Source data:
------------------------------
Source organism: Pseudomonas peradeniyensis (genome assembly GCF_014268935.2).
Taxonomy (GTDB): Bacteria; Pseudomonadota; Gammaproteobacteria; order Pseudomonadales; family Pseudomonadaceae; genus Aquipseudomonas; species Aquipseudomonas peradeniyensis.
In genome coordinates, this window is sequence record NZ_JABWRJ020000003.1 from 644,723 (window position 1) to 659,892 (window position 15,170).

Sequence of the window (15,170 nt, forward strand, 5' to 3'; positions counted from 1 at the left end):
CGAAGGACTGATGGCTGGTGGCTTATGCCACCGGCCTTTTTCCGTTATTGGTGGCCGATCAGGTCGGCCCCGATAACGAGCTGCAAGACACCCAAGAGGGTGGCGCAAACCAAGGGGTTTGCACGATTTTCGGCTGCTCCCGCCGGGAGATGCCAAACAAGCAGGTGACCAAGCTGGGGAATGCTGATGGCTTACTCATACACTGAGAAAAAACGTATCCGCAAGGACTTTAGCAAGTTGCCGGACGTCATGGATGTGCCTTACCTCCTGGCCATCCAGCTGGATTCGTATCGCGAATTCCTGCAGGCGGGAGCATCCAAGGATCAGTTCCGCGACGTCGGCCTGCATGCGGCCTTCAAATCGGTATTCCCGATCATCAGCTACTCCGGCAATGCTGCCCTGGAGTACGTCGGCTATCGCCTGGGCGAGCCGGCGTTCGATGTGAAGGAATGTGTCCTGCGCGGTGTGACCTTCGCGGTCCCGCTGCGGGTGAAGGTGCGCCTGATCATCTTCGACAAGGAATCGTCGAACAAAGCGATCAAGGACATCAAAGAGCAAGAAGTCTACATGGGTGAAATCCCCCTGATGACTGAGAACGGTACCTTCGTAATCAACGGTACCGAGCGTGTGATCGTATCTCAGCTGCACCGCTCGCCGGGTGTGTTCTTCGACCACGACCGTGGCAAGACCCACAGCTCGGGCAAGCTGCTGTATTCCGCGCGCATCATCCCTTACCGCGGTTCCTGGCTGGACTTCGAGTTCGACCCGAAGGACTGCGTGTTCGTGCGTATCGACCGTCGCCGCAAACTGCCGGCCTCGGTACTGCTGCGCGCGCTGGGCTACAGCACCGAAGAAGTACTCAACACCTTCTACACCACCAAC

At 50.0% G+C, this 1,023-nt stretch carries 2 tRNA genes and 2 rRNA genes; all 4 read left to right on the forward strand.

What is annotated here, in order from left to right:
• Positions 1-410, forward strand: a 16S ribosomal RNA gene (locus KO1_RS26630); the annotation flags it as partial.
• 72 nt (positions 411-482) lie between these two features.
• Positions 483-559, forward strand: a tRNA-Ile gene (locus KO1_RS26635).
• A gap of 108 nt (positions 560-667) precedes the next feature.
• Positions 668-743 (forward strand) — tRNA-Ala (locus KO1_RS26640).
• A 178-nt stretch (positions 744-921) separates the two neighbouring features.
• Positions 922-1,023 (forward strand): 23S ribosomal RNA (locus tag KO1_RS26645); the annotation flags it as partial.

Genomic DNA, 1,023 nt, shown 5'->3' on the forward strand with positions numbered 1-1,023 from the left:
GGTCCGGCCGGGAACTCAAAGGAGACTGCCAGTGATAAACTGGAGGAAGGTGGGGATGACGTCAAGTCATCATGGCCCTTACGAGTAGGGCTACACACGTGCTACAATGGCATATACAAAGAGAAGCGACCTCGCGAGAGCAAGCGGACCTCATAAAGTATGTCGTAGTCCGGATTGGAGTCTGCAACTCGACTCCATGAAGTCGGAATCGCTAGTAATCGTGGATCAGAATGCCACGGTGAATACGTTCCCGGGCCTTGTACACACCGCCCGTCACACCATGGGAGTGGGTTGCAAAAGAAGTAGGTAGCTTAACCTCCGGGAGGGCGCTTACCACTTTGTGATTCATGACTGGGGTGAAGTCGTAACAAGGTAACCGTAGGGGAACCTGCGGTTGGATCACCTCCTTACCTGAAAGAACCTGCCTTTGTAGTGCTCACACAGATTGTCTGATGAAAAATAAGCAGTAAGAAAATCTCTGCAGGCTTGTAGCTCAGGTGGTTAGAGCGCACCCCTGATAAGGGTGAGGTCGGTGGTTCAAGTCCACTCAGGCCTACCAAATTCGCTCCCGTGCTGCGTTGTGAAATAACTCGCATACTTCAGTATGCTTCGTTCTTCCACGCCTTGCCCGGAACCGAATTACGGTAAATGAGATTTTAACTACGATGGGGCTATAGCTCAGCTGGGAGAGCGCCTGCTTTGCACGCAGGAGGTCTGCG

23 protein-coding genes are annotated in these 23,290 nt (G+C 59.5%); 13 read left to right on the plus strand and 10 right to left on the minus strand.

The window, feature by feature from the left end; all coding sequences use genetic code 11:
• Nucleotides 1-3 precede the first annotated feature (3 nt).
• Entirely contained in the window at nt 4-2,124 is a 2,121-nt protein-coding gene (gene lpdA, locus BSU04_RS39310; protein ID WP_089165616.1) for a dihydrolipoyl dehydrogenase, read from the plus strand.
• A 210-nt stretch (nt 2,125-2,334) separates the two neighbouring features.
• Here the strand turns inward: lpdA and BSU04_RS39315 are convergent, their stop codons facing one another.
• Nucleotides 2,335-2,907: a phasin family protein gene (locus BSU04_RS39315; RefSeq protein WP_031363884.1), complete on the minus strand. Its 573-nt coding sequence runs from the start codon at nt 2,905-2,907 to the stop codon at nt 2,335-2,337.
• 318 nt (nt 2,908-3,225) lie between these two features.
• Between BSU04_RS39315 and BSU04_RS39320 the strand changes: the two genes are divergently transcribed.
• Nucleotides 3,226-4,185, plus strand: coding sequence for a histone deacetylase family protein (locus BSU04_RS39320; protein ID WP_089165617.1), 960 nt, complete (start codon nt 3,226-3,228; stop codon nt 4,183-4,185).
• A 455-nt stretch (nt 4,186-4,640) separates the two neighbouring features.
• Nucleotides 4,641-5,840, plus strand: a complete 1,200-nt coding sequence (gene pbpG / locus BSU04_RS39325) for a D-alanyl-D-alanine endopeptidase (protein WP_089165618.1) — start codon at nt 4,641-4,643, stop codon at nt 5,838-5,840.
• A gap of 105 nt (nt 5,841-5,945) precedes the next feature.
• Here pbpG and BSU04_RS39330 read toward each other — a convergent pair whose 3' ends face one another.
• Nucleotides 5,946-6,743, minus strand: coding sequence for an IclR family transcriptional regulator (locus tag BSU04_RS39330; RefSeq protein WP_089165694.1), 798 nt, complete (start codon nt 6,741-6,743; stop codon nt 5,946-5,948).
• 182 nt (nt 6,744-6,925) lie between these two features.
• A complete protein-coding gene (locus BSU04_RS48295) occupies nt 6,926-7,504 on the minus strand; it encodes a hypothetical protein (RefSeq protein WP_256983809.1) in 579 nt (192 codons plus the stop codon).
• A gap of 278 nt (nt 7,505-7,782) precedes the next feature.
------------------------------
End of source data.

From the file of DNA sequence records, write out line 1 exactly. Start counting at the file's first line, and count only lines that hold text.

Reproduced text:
Source organism: Pseudomonas peradeniyensis (genome assembly GCF_014268935.2).